The Letter to the Romans: Salvation as Justice and the Deconstruction of Law
Romans, says Waetjen, is the first publication of the Christ movement. To understand it well is therefore a task of monumental importance, and to understand it today requires a postmodern hermeneutics, in which the interpreter’s subjective experience of reading the text is correlated with historical-critical knowledge and social-scientific criticism.
Romans, says Waetjen, is the first publication of the Christ movement. To understand it well is therefore a task of monumental importance, and to understand it today requires a postmodern hermeneutics, in which the interpreter’s subjective experience of reading the text is correlated with historical-critical knowledge and social-scientific criticism. That hermeneutics has to create a new genre of commentary, making room for readers’ prior understandings as well as for a dynamic form of close reading and consistency building. The outcome is a contemporizing of Paul’s theology that induces conversation with Derrida, Žižek, Badiou and Agamben and others.
The central theme of Romans is, according to Waetjen, the healing of humanity through the realization of ‘the justice of God’, which is disclosed in the movement ‘out of trust into trust’, or, more specifically, out of the trust of Abraham into the trust of Jesus Christ. Living on this side of the law of Sinai and therefore being conscious of the condition of sin requires the reconciliation of Christ’s death and the justification of Christ’s resurrection in order to participate in the New Humanity of life-giving spirits.
Consequently Romans is more than a rhetorical effort to mediate conflicts between Jewish and Gentile believers in Rome. Composed prior to his journey to Jerusalem with the possibility of martyrdom before him, the letter is Paul’s major theological testament.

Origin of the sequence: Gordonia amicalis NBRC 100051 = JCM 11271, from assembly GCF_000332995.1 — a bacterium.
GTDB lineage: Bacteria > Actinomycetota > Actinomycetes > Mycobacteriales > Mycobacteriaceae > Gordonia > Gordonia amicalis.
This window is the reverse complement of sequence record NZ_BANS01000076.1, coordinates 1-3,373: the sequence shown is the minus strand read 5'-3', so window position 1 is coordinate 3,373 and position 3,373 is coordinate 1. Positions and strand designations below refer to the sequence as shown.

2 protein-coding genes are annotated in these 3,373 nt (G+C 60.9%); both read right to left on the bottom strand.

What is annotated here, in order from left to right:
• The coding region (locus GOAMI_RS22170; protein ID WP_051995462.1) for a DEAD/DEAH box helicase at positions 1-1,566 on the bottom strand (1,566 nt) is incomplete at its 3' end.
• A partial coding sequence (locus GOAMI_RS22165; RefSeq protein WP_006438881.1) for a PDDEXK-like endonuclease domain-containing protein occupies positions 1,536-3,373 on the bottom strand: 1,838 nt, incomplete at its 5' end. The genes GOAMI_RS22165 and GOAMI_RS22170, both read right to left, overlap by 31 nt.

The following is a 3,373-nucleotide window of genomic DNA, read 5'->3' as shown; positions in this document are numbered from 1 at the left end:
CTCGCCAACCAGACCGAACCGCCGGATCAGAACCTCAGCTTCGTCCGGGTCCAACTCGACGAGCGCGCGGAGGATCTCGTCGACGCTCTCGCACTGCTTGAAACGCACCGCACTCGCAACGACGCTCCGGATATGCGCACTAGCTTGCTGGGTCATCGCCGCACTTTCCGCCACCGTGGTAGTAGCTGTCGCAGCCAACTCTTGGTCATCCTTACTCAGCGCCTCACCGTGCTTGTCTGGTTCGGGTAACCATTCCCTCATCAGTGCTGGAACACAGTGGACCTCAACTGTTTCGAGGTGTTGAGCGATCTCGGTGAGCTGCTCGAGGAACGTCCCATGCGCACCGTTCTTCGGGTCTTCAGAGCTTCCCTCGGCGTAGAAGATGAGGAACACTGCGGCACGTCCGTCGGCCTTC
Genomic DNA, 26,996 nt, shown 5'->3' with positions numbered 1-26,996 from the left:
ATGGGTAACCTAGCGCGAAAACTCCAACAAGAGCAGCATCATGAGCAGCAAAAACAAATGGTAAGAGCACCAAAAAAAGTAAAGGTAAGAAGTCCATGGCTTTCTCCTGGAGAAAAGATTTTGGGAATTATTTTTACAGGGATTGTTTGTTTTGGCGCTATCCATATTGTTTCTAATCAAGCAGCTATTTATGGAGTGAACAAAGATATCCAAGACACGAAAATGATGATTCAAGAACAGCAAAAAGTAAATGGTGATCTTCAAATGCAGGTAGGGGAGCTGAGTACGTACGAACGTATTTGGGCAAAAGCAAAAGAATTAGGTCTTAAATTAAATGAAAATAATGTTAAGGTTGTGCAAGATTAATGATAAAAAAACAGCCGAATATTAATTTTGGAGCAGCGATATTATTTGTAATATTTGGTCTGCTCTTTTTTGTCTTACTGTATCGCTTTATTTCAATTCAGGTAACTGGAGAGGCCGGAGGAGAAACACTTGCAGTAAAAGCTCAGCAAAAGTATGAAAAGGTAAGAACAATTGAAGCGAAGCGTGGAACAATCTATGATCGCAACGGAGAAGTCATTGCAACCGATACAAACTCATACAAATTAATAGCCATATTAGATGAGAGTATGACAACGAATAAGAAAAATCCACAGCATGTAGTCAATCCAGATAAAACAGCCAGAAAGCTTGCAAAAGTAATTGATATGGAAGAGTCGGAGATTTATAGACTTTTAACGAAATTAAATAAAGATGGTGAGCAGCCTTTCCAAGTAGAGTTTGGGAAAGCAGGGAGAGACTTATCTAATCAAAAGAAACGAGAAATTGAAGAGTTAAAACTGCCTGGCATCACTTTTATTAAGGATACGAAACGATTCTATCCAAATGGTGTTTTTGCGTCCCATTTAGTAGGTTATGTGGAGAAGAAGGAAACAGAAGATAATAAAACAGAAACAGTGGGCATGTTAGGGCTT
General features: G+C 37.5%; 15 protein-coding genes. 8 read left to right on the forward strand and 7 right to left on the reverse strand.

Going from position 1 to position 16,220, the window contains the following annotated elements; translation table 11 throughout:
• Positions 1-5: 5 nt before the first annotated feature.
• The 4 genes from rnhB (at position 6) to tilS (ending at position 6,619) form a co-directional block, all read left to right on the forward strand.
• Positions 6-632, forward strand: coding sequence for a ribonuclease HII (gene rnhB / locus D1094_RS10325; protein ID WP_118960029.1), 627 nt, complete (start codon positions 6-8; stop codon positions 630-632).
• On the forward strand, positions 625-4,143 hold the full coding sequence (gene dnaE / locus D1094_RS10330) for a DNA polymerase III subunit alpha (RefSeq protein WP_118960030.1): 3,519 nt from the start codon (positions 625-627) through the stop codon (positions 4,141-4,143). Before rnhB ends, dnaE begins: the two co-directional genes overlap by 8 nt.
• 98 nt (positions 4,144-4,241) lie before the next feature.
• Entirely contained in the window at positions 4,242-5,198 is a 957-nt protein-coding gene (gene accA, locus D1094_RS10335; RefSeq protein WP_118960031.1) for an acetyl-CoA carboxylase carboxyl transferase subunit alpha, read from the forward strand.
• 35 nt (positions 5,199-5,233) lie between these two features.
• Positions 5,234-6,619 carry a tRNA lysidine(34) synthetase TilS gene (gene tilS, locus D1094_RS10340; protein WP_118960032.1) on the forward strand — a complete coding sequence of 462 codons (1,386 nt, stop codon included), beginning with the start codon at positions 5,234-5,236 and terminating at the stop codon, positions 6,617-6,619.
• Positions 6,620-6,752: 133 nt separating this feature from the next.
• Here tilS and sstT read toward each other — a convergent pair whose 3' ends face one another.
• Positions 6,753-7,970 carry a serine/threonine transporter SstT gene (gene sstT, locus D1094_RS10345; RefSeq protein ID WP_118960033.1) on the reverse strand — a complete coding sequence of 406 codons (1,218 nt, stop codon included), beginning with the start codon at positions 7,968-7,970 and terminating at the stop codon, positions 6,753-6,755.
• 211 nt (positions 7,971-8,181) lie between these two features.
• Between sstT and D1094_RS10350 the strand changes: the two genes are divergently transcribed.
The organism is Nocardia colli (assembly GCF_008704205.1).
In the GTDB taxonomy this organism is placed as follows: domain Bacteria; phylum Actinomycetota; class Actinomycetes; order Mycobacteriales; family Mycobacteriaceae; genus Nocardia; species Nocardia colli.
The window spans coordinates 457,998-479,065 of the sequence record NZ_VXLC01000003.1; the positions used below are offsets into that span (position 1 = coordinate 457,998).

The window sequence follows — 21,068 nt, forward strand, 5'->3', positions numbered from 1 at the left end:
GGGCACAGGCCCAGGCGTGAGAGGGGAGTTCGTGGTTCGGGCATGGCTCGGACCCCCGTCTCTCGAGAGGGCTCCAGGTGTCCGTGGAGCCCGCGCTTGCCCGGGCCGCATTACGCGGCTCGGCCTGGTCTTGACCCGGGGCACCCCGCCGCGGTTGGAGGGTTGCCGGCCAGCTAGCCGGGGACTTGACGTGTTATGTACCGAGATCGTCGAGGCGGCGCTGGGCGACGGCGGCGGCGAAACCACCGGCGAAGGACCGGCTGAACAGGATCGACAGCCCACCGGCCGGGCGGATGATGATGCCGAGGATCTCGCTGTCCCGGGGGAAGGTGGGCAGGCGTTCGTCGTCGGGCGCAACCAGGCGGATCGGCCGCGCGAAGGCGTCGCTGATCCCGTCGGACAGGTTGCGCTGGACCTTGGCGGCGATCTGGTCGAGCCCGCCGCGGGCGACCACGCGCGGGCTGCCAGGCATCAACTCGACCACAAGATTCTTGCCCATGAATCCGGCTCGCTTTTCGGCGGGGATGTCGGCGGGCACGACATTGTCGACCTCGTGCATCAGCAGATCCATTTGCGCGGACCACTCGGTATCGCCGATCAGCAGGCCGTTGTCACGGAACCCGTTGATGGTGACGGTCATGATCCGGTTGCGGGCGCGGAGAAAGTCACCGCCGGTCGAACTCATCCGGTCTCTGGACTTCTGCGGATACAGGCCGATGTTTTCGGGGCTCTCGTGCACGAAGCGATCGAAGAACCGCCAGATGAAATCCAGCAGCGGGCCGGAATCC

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Jason A. Myers, Religious Studies Review. –
There seems to be no end to the number of Roman
commentaries being published recently. Waetjen’s contribution,
however, is unique among the various choices, not so
much for its findings as for its approach to the text. The
commentary combines a historical-critical, social-scientific,
and a specifically postmodern hermeneutic in its reading of
Romans. Following the recent trend to read Paul alongside
modern continental philosophers, Waetjen brings Romans
into conversation with contemporary political philosophers,
such as Derrida, Zizek, Badiou, and Agamben. Doing so
causes Waetjen to pay attention to readers’ subjective experiences
in engaging the text. This attempt to read Paul
“through” the eyes of modern philosophy certainly brings
about new insights into this text itself.
M. Eugene Boring, Review of Biblical Literature. –
[R]eaders who struggle with interpreting Paul and ask what he has to say to contemporary believers who themselves struggle with Christian responsibility amid the social issues of our time can come away from this book with several fresh insights. Readers who have worked through this commentary, even if they reject its fundamental thesis, will henceforth find it difficult to separate Paul’s affirmations of the dikaiosynē theou in a way that allows them to be disengaged from the challenges of injustice in our own time … Even at those several points where contemporary readers cannot adopt Waetjen’s own reading, their own thinking will be challenged, enriched, and deepened, and will inform their actions.